An interesting conversation I had with four retail giants about mic preamps

While waiting for my try-out mics to show up today, I got on the phone with Sweetwater, Vintage King, RSPE, and Soundpure.

I barked up the ladders until I got on the phone with someone who could tell me what the big sellers mic preamps were to audio post houses. I wanted an idea of what they were outfitting their voiceover rooms with.

For anyone who don’t know, RSPE is an avid giant, and responsible for equipping some of the largest post houses in the country. They said their sales records indicated BAE 1073’s were the most common VO and dialogue preamp in the majority of the non-music facilities they outfit.

Vintage King insisted this was not a very accurate depiction of their recent sales. I made sure I was specifically talking to the audio post sales director. He said that Grace and Millenia are a far more common preamp, and proceeded to tell me exactly what Universal studios and Nickelodeon had outfitted their rooms with. As well as what mics they paired with them, how many they ordered, what they paid for them, and why they picked them.

Soundpure for some reason seemed to think Avalons were still the go-to, but I couldn’t get a sense of weather I was talking to a guy who really knew the post market or a regular sales guy on the floor. He also seemed to think API’s were pretty common, but I’ve never seen or heard of a VO rider ever having an API.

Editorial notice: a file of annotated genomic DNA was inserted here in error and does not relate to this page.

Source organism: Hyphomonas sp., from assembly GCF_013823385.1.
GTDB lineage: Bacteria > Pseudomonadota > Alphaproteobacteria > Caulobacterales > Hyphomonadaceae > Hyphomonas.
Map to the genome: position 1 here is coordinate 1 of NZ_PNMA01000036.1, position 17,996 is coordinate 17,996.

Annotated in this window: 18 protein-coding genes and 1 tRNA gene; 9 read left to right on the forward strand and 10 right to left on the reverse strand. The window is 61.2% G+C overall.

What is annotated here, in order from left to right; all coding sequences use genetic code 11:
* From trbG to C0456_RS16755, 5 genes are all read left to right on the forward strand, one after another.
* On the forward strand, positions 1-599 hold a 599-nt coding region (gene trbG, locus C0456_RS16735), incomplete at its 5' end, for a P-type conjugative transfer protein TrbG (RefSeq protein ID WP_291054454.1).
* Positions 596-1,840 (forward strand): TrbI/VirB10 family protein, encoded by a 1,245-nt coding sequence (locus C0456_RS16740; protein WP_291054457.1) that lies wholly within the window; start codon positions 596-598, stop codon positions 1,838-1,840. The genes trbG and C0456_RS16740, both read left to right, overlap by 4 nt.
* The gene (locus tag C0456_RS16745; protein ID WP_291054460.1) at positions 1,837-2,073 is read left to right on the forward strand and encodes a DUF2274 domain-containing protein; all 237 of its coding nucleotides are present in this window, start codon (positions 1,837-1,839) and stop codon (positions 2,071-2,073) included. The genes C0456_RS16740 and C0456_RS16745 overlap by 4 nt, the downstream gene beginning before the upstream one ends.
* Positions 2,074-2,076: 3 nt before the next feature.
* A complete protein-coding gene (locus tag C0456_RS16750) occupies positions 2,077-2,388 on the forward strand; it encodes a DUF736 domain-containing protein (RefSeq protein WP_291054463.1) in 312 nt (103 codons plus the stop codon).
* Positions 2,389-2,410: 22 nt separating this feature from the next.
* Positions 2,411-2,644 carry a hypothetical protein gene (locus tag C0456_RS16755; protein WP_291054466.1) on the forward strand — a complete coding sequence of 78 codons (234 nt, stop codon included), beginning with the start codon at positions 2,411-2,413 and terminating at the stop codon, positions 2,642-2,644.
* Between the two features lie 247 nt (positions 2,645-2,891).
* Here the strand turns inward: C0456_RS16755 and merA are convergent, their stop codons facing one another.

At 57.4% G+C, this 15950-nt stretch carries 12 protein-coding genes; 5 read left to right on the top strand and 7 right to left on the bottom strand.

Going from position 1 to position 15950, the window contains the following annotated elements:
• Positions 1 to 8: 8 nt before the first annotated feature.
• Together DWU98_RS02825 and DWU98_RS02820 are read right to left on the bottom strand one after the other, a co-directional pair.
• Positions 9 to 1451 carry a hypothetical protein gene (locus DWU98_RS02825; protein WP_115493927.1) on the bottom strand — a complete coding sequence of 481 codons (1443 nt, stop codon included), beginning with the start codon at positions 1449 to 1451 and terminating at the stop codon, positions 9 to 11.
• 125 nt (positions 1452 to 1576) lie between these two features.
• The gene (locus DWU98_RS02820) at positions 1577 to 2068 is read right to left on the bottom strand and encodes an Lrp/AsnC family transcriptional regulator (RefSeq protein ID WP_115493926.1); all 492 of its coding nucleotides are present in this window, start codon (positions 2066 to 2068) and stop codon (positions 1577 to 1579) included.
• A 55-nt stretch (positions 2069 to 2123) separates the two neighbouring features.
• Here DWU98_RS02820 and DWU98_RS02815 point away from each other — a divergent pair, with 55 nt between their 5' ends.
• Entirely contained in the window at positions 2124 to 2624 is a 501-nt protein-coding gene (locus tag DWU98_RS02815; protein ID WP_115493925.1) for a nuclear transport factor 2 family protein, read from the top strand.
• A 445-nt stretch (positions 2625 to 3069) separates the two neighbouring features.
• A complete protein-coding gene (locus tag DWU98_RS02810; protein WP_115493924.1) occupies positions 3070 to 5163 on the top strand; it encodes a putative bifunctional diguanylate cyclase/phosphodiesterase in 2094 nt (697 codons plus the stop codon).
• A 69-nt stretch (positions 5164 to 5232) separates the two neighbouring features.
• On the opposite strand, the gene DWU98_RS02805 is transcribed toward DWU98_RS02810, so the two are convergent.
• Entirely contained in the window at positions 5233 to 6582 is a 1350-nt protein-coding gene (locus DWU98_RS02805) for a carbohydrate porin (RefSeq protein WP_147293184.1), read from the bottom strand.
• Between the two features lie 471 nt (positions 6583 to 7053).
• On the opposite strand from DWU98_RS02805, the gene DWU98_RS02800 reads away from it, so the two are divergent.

Good ole Sweetwater. Used to by my DAWs through them because their tech support is pretty useful. Assured me I’d be happy with Manley or Avalon. But that wasn’t my question. It was if they knew anything about what was being used in some of those big production houses.

Here’s my conclusion of how this works, and its based on a fairly broad consensus. Someone is responsible for booking a room for a VO actor. That someone knows a thing or two about gear, but their knowledge is far more limited than a professional music producer. They go down your gear list, and look for at least one good mic, and one good preamp, as well as looking at your room to make sure you’re not going to be recording in a bedroom closet or an attic. So their definition of ‘good’ seems to be if they’ve heard of it before. One manager had never heard of a Blue mic before, so he went online, researched it, and called back and said he was excited to hear it and in a month or so would be scheduling some sessions. Seems odd to me after years of working with musicians. But hey… it is what it is. Right?

Doesnt seem clear what the verdict was? BAE1073?
or Grace and Millenia’s?

Its a grand or less, the solo Grace is like $450 used if you dont mind a wall wart ps.
BAE1073, …

the new UK1173 for $1200 brand new is a pre73+1176 …thats not really that much considering the cost of a console with that quality would be $45000 or so.

that amazing video you posted on SOS and the Drum rooms still makes me think highly of the ISA stuff. Of my limited “rentals” the ISA werent clean, had a full sound compared to intreface pre’s but they werent dirty at all, just a “middle” safe zone preamp. Built like tanks, the inside of a ISA One is really pretty impressive for as cheap as it is and theres a DI tossed in that makes it a great unit, the large VU and the huge gain too.